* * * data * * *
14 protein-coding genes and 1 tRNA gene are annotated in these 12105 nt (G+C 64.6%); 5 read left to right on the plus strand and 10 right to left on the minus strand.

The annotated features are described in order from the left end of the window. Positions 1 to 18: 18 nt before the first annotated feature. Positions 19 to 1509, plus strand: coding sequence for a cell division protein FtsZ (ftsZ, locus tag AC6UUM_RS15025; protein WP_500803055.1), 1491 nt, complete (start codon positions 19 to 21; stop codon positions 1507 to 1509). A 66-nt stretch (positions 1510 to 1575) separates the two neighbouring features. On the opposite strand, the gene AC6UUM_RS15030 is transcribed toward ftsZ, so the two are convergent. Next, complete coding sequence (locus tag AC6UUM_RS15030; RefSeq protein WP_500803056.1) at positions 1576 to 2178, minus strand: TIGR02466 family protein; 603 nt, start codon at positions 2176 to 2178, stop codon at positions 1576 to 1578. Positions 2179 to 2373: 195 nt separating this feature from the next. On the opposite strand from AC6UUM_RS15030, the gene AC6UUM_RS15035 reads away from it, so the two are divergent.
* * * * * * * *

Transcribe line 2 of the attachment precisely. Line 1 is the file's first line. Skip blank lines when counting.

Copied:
The annotated features are described in order from the left end of the window. Positions 1 to 18: 18 nt before the first annotated feature. Positions 19 to 1509, plus strand: coding sequence for a cell division protein FtsZ (ftsZ, locus tag AC6UUM_RS15025; protein WP_500803055.1), 1491 nt, complete (start codon positions 19 to 21; stop codon positions 1507 to 1509). A 66-nt stretch (positions 1510 to 1575) separates the two neighbouring features. On the opposite strand, the gene AC6UUM_RS15030 is transcribed toward ftsZ, so the two are convergent. Next, complete coding sequence (locus tag AC6UUM_RS15030; RefSeq protein WP_500803056.1) at positions 1576 to 2178, minus strand: TIGR02466 family protein; 603 nt, start codon at positions 2176 to 2178, stop codon at positions 1576 to 1578. Positions 2179 to 2373: 195 nt separating this feature from the next. On the opposite strand from AC6UUM_RS15030, the gene AC6UUM_RS15035 reads away from it, so the two are divergent.